Did Ed Snowden do the right thing?

Daniel C. dcrookston at gmail.com
Mon Jun 10 16:42:21 MDT 2013

On Mon, Jun 10, 2013 at 6:33 PM, Sasha Pachev <sasha at asksasha.com> wrote:
> Because he lived in a society that as a whole has rejected the idea of God-
> given moral compass and tried to invent its own.

It is disingenuous to assert that everyone who struggles with
questions of ethics in the absence of a divine command will come to
the same conclusions that the Soviet Union did.

> If you reject God, how do you know that what you believe is right is really
> right?

You can't.  Then again, you can't know that if you accept the divine
command theory, either.

> If there is no good or evil, then no matter what happens - pain, hunger,
> addiction, or loss of life - is just another thing, neither good nor bad.

Well, if you want to be a nihilist, then I suppose you might come to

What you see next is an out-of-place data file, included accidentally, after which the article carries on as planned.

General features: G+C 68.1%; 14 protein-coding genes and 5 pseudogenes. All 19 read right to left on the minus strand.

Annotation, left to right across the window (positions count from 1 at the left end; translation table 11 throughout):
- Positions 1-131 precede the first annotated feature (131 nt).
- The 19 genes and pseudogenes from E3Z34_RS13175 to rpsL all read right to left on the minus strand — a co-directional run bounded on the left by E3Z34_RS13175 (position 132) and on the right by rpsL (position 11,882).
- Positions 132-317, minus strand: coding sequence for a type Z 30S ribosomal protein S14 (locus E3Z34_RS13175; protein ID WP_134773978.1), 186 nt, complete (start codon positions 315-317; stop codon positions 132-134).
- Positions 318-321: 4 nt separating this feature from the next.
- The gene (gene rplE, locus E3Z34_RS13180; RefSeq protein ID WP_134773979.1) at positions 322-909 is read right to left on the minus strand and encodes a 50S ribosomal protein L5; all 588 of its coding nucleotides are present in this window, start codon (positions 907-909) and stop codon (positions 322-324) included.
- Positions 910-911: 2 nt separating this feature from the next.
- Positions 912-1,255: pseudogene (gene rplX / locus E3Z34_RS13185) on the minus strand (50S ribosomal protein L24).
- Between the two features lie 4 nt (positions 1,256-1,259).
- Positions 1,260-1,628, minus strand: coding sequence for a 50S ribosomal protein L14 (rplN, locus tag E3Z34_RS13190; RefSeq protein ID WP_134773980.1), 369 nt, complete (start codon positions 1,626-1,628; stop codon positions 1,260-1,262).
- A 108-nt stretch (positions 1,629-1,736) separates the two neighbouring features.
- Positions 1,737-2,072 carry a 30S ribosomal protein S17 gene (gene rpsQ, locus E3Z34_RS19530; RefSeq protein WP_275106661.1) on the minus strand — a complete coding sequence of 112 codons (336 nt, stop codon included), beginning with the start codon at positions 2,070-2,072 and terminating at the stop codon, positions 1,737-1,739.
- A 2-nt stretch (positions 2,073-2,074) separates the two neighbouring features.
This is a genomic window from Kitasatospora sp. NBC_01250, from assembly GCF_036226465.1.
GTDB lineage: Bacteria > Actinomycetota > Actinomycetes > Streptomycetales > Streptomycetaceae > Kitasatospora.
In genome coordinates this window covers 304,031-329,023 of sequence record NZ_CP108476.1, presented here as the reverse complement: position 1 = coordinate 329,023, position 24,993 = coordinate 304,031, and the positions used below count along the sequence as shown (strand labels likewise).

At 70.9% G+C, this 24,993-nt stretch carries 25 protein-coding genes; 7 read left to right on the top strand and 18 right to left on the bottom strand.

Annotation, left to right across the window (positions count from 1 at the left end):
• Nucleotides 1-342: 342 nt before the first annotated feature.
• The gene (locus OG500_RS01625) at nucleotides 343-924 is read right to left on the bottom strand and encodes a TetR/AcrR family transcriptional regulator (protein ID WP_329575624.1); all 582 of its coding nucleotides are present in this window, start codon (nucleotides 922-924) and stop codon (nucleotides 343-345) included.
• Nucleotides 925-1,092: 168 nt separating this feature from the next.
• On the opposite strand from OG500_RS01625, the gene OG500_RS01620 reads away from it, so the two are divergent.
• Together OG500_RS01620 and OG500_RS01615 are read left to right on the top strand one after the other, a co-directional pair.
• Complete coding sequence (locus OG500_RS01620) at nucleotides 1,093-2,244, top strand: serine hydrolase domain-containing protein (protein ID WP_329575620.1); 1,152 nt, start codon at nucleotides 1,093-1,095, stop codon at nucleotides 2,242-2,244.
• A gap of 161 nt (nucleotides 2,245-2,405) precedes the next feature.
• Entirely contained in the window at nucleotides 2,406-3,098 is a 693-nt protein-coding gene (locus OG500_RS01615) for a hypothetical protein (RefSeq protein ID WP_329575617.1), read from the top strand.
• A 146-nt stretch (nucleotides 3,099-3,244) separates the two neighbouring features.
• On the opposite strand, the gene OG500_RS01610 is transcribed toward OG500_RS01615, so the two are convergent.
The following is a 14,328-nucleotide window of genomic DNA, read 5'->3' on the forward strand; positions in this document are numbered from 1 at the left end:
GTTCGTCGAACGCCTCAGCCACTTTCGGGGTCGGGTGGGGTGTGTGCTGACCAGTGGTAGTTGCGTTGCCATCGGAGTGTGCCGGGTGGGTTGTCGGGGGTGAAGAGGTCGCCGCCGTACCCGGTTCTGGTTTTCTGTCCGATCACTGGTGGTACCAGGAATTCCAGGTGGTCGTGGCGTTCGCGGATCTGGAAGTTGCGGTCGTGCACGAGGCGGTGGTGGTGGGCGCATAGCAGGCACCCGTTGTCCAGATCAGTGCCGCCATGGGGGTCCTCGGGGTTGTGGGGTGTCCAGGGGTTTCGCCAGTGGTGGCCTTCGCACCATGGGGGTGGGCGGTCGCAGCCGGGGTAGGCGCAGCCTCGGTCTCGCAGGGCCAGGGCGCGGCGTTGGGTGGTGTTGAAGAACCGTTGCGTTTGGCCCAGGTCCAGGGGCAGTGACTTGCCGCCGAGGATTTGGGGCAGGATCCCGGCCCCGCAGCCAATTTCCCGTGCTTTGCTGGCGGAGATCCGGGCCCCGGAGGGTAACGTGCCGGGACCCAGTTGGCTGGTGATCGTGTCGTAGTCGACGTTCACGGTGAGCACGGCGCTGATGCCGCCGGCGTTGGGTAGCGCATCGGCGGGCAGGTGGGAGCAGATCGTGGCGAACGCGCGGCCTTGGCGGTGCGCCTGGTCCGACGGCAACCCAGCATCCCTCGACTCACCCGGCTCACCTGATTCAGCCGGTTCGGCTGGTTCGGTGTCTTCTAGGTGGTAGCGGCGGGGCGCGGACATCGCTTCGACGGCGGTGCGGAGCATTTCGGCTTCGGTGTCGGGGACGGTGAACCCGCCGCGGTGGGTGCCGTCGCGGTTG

that conclusion.  But if you're proposing that there are only two
options - religion and nihilism - then you're either missing out on
several centuries of philosophical thought or you're deliberately
creating a false dichotomy.

> You may think this train of thought is crazy, but I am speaking from the
> perspective of someone who actually has lived in a society that has suffered
> severe mass deception and who has had to question every value he's been
> taught from birth to figure out what was wrong and what was right.

I had the same experience.  I was raised Mormon.


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